So far, my friend and I have written a book and a half. I told him I'd take care of publishing, seeing as he can be flaky and it could be a long time before he would actually send anything in. What I'm wondering is, how do I go about publishing? I have a book that helps called "The Writer's Market" but that only tells me things such as what certain publishers look for, and how long they will take to publish, how long until you get a response, etc...it says very little about money. I don't mean me getting paid, I'm wondering how much money, if any, does it usually cost to publish a book? Hopefully someone can enlighten me on this dilema.
August 17th, 2003, 12:04 AM
There are 2 basic ways of getting your book published. Using a main stream publishing house or a type of vanity publishing house.
The main stream publishing houses will NOT charge you anything. In fact a fee is the first sign of a scam. Check out Writer Beware (http://www.sfwa.org/Beware/) website. This site is specifically for new writers so they don't get taken in by scam artists. It is also part of the Science Fiction and Fantasy Writers of America, Inc. organization.
Vanity publishing is basically where you pay a company to print your book. These are where many of the scams are so you should pursue this type of publishing with great caution. There are several members who have direct experience with fairly respectable (ie upfront with their proceedures including the total fee and not constantly springing more fees with no book in sight) POD businesses and can give more direction than I. Things to beware of are that they rarely offer genuine editors so your book may be published with lots and lots of mistakes - from grammar to story elements. They also rarely offer ANY type of promotions and many bookstores will NOT shelve books from these publishers so getting the book to the public (thereby turning a profit) can be difficult. Many of them also have outrageous elements to their contracts - ie ALL copy rights.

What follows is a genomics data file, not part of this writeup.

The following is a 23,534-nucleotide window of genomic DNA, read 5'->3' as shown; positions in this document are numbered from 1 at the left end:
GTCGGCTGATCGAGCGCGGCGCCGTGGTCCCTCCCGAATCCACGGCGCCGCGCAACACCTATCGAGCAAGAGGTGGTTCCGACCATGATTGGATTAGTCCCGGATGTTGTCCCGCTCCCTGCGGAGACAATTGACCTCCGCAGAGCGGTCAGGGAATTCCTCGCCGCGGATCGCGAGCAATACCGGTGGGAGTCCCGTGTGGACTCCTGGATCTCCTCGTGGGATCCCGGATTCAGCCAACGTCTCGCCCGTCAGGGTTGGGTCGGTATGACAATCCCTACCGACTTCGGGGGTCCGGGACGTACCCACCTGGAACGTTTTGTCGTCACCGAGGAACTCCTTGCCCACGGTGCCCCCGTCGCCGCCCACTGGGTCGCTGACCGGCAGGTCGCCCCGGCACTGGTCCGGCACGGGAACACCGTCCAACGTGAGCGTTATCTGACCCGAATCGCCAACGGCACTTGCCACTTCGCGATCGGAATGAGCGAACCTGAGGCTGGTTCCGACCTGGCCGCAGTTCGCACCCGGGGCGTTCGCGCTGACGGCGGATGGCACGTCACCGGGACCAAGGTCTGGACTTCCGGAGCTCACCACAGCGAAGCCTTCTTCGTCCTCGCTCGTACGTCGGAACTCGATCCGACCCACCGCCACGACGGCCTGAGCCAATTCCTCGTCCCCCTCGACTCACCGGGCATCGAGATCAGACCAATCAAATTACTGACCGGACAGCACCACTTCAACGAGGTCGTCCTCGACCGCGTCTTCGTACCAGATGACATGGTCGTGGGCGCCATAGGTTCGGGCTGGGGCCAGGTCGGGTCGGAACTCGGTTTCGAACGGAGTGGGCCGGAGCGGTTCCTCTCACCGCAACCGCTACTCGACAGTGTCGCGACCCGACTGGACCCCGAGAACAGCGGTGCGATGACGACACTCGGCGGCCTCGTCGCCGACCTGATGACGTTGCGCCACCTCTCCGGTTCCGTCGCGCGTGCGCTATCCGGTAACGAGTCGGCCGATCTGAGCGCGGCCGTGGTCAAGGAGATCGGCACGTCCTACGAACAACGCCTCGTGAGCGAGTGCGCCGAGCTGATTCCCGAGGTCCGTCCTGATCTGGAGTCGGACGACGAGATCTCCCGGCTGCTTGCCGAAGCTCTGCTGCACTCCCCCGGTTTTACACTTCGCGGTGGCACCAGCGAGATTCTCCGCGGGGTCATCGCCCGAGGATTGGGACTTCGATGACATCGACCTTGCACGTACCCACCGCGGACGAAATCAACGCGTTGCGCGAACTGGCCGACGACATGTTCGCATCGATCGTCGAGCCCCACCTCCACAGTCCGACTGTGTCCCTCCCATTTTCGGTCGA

Remember ANY time someone wants a fee, check it out first. Reading fees and such are very, very suspicious - whether from a publishing house or an agent. And deals that seem too good to be true, often are.
August 17th, 2003, 04:11 AM
August 17th, 2003, 03:21 PM
Ah, thank you for the info, it's very helpful.
August 30th, 2003, 05:17 AM
The time it takes to hear from a publisher is not always the same. I sent to Del-Rey and it took a year and a half before I heard from them. It was a rejection, not really worth the wait. Then again I sent to Daw and heard from the in two months, again a rejects but this that time it wasn't just a form letter.
Anyway, their is no fast and easy rule for how long it take to get a responce from a publisher, the wait can be long for a new author. But don't give up, keep working and sooner or later someone will want your work.
August 30th, 2003, 11:34 AM
What you seem to be talking about is self-publishing, where you are your own publisher, and edit, produce, get printed and package, market and distribute the book yourself. A lot of people do this, though it's a bit more common with non-fiction works than fiction. It's not considered unrespectable, especially if you get sales, but it does mean that you would be doing all the work a publishing house does by yourself, including filling orders and shipping the books. The cost of doing this varies considerably, depending on what computer desktop publishing equipment you have, what printer and book binder you use, etc. There are a number of guides to self-publishing out there and I would suggest you look for one of those, plus try to talk to some authors who have self-published and can give you tips.
August 30th, 2003, 01:39 PM
Well I was more worried about cost than anything else, seeing as I have little money to spare. Although, I appreciate your incentive and I'm sure that all your advice should help me well, and I thank you for it.
August 30th, 2003, 05:06 PM
Basically, if you actually want to be read by a large number of people than you would have to be accepted by a proper publishing house; one that does not want any money from you. Unfortunately, you will probably be rejected unless you're very lucky.